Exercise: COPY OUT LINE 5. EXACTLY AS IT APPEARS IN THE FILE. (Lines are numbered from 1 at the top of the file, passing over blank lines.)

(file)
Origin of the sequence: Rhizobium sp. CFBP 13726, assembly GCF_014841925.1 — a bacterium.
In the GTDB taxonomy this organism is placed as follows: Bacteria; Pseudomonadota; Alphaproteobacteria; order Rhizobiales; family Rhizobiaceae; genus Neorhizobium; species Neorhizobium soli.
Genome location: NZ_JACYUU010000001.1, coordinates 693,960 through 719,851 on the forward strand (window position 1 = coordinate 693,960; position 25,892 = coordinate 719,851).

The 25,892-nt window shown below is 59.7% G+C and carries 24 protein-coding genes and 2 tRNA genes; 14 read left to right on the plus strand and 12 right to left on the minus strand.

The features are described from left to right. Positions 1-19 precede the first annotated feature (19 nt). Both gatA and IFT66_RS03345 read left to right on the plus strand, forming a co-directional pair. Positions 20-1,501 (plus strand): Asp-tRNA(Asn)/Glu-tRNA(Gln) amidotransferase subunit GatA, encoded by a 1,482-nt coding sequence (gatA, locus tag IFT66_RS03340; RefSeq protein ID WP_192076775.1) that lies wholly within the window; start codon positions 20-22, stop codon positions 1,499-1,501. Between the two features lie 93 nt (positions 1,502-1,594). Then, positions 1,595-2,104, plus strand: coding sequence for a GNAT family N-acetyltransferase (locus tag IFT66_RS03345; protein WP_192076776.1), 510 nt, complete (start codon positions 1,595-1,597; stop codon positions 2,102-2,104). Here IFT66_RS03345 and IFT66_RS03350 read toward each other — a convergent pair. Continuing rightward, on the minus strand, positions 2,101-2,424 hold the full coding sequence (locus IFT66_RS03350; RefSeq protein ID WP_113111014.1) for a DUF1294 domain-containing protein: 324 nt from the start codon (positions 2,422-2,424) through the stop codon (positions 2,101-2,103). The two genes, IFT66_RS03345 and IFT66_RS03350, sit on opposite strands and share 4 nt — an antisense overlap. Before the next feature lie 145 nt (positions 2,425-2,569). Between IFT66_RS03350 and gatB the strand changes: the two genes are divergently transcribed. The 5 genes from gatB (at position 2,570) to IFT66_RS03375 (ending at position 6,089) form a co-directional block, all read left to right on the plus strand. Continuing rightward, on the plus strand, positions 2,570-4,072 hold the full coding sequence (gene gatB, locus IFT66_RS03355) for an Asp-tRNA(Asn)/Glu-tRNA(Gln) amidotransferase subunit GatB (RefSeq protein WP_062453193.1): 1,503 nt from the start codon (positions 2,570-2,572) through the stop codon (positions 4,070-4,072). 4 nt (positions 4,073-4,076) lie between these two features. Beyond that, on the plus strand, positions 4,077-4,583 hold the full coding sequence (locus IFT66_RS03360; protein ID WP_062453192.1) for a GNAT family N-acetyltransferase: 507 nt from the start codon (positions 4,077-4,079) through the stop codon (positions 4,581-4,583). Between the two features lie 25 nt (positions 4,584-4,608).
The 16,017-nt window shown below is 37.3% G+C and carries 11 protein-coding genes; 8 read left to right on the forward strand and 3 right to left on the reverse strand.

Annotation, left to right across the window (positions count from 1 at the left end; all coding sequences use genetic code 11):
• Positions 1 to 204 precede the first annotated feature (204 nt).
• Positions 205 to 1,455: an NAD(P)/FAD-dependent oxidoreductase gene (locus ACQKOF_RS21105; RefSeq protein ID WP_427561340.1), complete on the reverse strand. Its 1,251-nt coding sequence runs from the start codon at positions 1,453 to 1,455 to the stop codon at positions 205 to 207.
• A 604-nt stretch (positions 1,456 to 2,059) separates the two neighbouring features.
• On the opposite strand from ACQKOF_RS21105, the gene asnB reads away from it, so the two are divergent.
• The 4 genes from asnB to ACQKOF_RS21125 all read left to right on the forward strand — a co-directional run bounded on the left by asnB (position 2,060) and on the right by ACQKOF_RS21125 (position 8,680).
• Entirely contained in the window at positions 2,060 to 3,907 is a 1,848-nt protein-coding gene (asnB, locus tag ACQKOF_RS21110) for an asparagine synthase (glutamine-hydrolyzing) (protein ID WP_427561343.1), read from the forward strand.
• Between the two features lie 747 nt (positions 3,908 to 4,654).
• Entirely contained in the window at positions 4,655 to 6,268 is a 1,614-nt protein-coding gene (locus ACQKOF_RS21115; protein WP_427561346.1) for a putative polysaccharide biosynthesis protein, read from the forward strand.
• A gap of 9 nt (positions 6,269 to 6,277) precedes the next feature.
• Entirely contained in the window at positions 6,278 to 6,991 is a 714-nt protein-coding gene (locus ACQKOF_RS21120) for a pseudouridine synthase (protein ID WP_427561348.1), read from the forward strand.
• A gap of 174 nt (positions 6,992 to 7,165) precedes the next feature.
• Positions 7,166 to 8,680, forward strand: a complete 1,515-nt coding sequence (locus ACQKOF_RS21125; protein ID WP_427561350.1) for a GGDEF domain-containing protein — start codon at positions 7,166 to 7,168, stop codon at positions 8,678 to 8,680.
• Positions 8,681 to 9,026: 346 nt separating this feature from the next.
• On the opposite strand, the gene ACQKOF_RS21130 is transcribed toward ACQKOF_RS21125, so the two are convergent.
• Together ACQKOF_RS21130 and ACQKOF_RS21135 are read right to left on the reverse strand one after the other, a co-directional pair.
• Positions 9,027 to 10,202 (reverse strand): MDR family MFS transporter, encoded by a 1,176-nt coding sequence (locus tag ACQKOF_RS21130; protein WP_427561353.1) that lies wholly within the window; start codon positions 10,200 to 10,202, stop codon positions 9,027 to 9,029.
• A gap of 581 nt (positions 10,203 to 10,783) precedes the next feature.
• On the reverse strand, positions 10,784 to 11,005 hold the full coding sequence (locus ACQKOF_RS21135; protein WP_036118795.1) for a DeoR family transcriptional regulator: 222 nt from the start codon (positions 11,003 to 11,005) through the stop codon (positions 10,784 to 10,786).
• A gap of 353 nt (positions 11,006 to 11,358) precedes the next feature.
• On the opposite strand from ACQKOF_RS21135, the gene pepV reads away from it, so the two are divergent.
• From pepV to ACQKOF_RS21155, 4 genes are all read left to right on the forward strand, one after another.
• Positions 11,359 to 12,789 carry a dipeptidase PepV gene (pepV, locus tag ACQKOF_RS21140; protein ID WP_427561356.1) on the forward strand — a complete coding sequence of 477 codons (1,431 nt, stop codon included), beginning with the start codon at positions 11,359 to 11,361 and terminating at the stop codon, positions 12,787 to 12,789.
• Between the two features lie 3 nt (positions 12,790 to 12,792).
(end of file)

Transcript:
The features are described from left to right. Positions 1-19 precede the first annotated feature (19 nt). Both gatA and IFT66_RS03345 read left to right on the plus strand, forming a co-directional pair. Positions 20-1,501 (plus strand): Asp-tRNA(Asn)/Glu-tRNA(Gln) amidotransferase subunit GatA, encoded by a 1,482-nt coding sequence (gatA, locus tag IFT66_RS03340; RefSeq protein ID WP_192076775.1) that lies wholly within the window; start codon positions 20-22, stop codon positions 1,499-1,501. Between the two features lie 93 nt (positions 1,502-1,594). Then, positions 1,595-2,104, plus strand: coding sequence for a GNAT family N-acetyltransferase (locus tag IFT66_RS03345; protein WP_192076776.1), 510 nt, complete (start codon positions 1,595-1,597; stop codon positions 2,102-2,104). Here IFT66_RS03345 and IFT66_RS03350 read toward each other — a convergent pair. Continuing rightward, on the minus strand, positions 2,101-2,424 hold the full coding sequence (locus IFT66_RS03350; RefSeq protein ID WP_113111014.1) for a DUF1294 domain-containing protein: 324 nt from the start codon (positions 2,422-2,424) through the stop codon (positions 2,101-2,103). The two genes, IFT66_RS03345 and IFT66_RS03350, sit on opposite strands and share 4 nt — an antisense overlap. Before the next feature lie 145 nt (positions 2,425-2,569). Between IFT66_RS03350 and gatB the strand changes: the two genes are divergently transcribed. The 5 genes from gatB (at position 2,570) to IFT66_RS03375 (ending at position 6,089) form a co-directional block, all read left to right on the plus strand. Continuing rightward, on the plus strand, positions 2,570-4,072 hold the full coding sequence (gene gatB, locus IFT66_RS03355) for an Asp-tRNA(Asn)/Glu-tRNA(Gln) amidotransferase subunit GatB (RefSeq protein WP_062453193.1): 1,503 nt from the start codon (positions 2,570-2,572) through the stop codon (positions 4,070-4,072). 4 nt (positions 4,073-4,076) lie between these two features. Beyond that, on the plus strand, positions 4,077-4,583 hold the full coding sequence (locus IFT66_RS03360; protein ID WP_062453192.1) for a GNAT family N-acetyltransferase: 507 nt from the start codon (positions 4,077-4,079) through the stop codon (positions 4,581-4,583). Between the two features lie 25 nt (positions 4,584-4,608).